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Removal of fuel subsidy may not be immediate – FG

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The National Economic Council (NEC) presided over by Vice President Yemi Osinbajo, has agreed that the timing for the removal of subsidy should not be now but that all of the preparatory works should continue in consultation with the states and other key stakeholders, including representatives of the incoming administration.

The Minister of Finance, Budget and National Planning, Zainab Ahmed, “council agreed that the fuel subsidy must be removed earlier rather than later because it is not sustainable. We cannot afford it anymore. We have to do it in such a way that the impact of the subsidy is as much as possible, mitigated on the lives of ordinary Nigerians.

“So, this will require looking at alternatives to the post subsidy that needs to be planned for and subsequently put in place but also what needs to be done to support the people that would be most affected as a result of the removal.

“So, we will be working together with representatives of the state, we will have a plan that we will start working on putting the building blocks towards the eventual removal of the fuel subsidy.

“If I may remind the forum, that the budget for 2023 has provision for subsidy only up to June 2023 and also the Petroleum Industry Act (PIA) has a provision that requires that all petroleum products must be deregulated 18 months after the effective date of the PMs removal and that period is also up to June 2023.”

Asked specific measures that will be put in place to mitigate the effect of subsidy removal and how the latest decision affects the law on ground, especially as the PIA has given a definite time for the removal of subsidy and the 2023 budget provides for subsidy until June 2023, she said: “I said that we agreed to form an expanded committee that will be looking at the process for the removal including determining the exact time and also the measures that need to be taken to provide support to the poor and the vulnerable and then also the alternatives that will be put in place, including ensuring that there is sufficient supply of petroleum products in the country.

“So this is a decision that has been taken to expand the committee that is currently working with representatives of the states and it will also have to be engaging with labour, will have to be engaging with petroleum marketers.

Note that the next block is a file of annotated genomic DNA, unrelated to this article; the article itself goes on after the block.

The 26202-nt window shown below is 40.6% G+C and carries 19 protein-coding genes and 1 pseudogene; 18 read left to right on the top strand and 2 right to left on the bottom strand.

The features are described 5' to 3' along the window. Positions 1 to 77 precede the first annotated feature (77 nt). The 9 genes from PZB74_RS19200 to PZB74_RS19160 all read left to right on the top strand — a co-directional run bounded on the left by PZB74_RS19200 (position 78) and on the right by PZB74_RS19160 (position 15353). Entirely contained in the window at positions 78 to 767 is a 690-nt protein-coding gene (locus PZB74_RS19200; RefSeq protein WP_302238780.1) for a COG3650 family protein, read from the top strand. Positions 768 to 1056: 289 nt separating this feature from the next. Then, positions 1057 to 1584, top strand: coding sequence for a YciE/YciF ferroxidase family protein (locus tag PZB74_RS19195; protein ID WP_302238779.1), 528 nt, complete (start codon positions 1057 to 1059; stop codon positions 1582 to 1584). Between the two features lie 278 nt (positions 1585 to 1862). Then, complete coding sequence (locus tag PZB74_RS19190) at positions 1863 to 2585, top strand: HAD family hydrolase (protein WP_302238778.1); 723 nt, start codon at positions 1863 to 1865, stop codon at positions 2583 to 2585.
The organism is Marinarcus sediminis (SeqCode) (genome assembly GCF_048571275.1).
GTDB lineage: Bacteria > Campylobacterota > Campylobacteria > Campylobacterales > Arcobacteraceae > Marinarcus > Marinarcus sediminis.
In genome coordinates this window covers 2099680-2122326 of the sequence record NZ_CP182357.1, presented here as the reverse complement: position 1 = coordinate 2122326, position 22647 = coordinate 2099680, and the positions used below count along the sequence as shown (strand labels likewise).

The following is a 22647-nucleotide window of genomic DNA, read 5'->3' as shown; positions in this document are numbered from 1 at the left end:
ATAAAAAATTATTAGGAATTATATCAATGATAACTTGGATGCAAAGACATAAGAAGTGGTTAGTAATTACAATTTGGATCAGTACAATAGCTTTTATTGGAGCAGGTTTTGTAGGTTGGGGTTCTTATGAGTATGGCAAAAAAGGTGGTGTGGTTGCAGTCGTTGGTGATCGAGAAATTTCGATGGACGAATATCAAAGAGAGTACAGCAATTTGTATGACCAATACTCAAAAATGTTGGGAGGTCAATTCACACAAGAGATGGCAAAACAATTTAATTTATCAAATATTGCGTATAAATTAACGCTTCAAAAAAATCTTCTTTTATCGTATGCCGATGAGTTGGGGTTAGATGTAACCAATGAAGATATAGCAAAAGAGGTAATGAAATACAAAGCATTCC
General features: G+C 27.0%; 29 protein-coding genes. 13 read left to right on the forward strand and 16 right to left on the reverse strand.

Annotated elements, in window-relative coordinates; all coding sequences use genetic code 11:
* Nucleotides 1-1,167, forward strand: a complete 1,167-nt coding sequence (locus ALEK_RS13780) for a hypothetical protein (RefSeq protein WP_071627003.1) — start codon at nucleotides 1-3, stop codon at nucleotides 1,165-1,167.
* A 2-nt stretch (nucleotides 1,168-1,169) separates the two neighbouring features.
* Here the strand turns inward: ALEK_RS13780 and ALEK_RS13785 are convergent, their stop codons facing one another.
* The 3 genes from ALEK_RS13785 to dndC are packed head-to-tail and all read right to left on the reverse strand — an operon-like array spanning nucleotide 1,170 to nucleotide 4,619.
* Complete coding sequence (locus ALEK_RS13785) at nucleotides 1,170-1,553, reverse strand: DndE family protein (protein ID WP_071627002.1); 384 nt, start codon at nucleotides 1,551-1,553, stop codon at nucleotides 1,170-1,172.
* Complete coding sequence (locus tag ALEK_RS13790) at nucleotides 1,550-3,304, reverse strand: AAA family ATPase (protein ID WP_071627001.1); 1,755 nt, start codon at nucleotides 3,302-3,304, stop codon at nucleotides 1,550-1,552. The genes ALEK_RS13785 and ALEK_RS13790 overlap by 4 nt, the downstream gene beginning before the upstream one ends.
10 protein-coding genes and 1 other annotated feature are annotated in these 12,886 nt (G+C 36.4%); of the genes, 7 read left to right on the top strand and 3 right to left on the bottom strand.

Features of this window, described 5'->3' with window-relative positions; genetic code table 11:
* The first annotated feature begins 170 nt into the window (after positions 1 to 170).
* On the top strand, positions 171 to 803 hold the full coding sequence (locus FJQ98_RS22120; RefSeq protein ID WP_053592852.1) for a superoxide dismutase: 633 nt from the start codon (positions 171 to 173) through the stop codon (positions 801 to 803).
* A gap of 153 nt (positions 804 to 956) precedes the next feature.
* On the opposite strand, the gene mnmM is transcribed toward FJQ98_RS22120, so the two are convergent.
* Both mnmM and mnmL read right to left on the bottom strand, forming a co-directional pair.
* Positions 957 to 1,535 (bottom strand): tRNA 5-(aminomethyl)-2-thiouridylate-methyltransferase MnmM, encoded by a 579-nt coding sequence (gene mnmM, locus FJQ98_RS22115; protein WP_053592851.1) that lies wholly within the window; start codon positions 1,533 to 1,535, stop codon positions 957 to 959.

“The immediate committee is just comprising the NNPC, the downstream, upstream regulator, as well as the Ministry of Finance, budget, a national plan. So there’ll be an expanded committee so that it is not just a few people’s thoughts that will guide the process but that there is sufficient consultation taking inputs from key stakeholders into the measures that need to be taken.

Asked to clarify if fuel subsidy removal has been put on hold, Ahmed said: “What I said is that it is not going to be removed now, which means it will not be removed before the transition is completed. But then we’ve have two laws that have inadvertently made the provision that we should exit by June. So if the committee’s work, which will include the representatives of the incoming administration, determined that the removal can be done by June then the work plan will be designed to exit as at June. But if the determination is that the period is extended it will mean that as a country we will have to revisit the Appropriation Act for example, because the 2023 budget only provision upto June.

“So if we’re extending beyond June it means we have to revisit the Appropriation Act or amend the PIA. So these are the reasons why we had to do this consultation to get inputs from the governors, they’re going to provide us their representatives to work together with us to have a defined process that will take us towards the removal. But one thing that is clear is everybody agrees that the subsidy should be removed very quickly because it is not efficient and not sustainable, and that when the time comes for removal, the removal will be done once and for all.”

Asked if the council also discuss the $800 million World Bank loan for the palliatives?

She said: “On the issue of the $800 million so far, what we have is that $800 million that has been secured. We’re hoping that the removal of fuel subsidy, with the savings that removal will cause that the Federation which is federal government and state themselves will be able to provide further measures from this increased revenue that will accrue to the Federation account.

“Again, that is a matter of discussion. The states may want to have their own design programmes the federal government you want to do something different. So we have to discuss how to utilise that savings and that’s one thing that was also presented today at the National Economic Council.”

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